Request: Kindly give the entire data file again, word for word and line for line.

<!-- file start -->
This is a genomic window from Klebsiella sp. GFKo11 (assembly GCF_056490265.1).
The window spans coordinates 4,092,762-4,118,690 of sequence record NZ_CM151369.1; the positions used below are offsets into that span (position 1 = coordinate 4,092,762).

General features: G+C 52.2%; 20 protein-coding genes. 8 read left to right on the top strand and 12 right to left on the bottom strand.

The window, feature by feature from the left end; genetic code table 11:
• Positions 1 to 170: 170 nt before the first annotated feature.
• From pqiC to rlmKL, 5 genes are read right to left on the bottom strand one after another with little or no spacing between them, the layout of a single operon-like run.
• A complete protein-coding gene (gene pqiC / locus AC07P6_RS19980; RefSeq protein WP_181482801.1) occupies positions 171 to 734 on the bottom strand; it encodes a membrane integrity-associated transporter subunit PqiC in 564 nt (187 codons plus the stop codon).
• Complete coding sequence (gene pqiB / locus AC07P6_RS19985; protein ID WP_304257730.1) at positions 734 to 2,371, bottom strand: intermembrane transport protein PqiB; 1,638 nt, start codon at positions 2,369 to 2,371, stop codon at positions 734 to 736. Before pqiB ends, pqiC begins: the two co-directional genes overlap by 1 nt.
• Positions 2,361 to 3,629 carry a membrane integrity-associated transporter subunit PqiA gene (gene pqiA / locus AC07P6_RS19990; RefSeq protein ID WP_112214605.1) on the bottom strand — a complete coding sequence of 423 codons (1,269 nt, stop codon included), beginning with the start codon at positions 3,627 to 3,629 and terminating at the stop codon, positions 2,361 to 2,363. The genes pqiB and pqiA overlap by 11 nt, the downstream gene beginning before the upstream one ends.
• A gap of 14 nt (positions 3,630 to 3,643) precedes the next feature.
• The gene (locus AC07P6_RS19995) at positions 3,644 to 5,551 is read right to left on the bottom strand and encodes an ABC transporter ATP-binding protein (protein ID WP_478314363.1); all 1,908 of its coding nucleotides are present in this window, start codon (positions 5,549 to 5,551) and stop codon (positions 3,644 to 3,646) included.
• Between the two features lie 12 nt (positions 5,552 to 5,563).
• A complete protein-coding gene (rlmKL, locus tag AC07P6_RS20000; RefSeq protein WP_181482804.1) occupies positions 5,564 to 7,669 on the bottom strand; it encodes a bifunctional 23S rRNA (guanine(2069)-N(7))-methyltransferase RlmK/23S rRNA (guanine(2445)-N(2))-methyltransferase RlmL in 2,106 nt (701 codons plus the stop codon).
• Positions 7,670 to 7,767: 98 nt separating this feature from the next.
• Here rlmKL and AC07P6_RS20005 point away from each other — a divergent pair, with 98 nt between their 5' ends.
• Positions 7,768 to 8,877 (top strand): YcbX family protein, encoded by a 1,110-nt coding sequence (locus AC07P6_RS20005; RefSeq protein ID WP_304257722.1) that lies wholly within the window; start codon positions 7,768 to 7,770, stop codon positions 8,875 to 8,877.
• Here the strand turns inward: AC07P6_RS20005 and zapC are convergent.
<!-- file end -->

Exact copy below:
This is a genomic window from Klebsiella sp. GFKo11 (assembly GCF_056490265.1).
The window spans coordinates 4,092,762-4,118,690 of sequence record NZ_CM151369.1; the positions used below are offsets into that span (position 1 = coordinate 4,092,762).

General features: G+C 52.2%; 20 protein-coding genes. 8 read left to right on the top strand and 12 right to left on the bottom strand.

The window, feature by feature from the left end; genetic code table 11:
• Positions 1 to 170: 170 nt before the first annotated feature.
• From pqiC to rlmKL, 5 genes are read right to left on the bottom strand one after another with little or no spacing between them, the layout of a single operon-like run.
• A complete protein-coding gene (gene pqiC / locus AC07P6_RS19980; RefSeq protein WP_181482801.1) occupies positions 171 to 734 on the bottom strand; it encodes a membrane integrity-associated transporter subunit PqiC in 564 nt (187 codons plus the stop codon).
• Complete coding sequence (gene pqiB / locus AC07P6_RS19985; protein ID WP_304257730.1) at positions 734 to 2,371, bottom strand: intermembrane transport protein PqiB; 1,638 nt, start codon at positions 2,369 to 2,371, stop codon at positions 734 to 736. Before pqiB ends, pqiC begins: the two co-directional genes overlap by 1 nt.
• Positions 2,361 to 3,629 carry a membrane integrity-associated transporter subunit PqiA gene (gene pqiA / locus AC07P6_RS19990; RefSeq protein ID WP_112214605.1) on the bottom strand — a complete coding sequence of 423 codons (1,269 nt, stop codon included), beginning with the start codon at positions 3,627 to 3,629 and terminating at the stop codon, positions 2,361 to 2,363. The genes pqiB and pqiA overlap by 11 nt, the downstream gene beginning before the upstream one ends.
• A gap of 14 nt (positions 3,630 to 3,643) precedes the next feature.
• The gene (locus AC07P6_RS19995) at positions 3,644 to 5,551 is read right to left on the bottom strand and encodes an ABC transporter ATP-binding protein (protein ID WP_478314363.1); all 1,908 of its coding nucleotides are present in this window, start codon (positions 5,549 to 5,551) and stop codon (positions 3,644 to 3,646) included.
• Between the two features lie 12 nt (positions 5,552 to 5,563).
• A complete protein-coding gene (rlmKL, locus tag AC07P6_RS20000; RefSeq protein WP_181482804.1) occupies positions 5,564 to 7,669 on the bottom strand; it encodes a bifunctional 23S rRNA (guanine(2069)-N(7))-methyltransferase RlmK/23S rRNA (guanine(2445)-N(2))-methyltransferase RlmL in 2,106 nt (701 codons plus the stop codon).
• Positions 7,670 to 7,767: 98 nt separating this feature from the next.
• Here rlmKL and AC07P6_RS20005 point away from each other — a divergent pair, with 98 nt between their 5' ends.
• Positions 7,768 to 8,877 (top strand): YcbX family protein, encoded by a 1,110-nt coding sequence (locus AC07P6_RS20005; RefSeq protein ID WP_304257722.1) that lies wholly within the window; start codon positions 7,768 to 7,770, stop codon positions 8,875 to 8,877.
• Here the strand turns inward: AC07P6_RS20005 and zapC are convergent.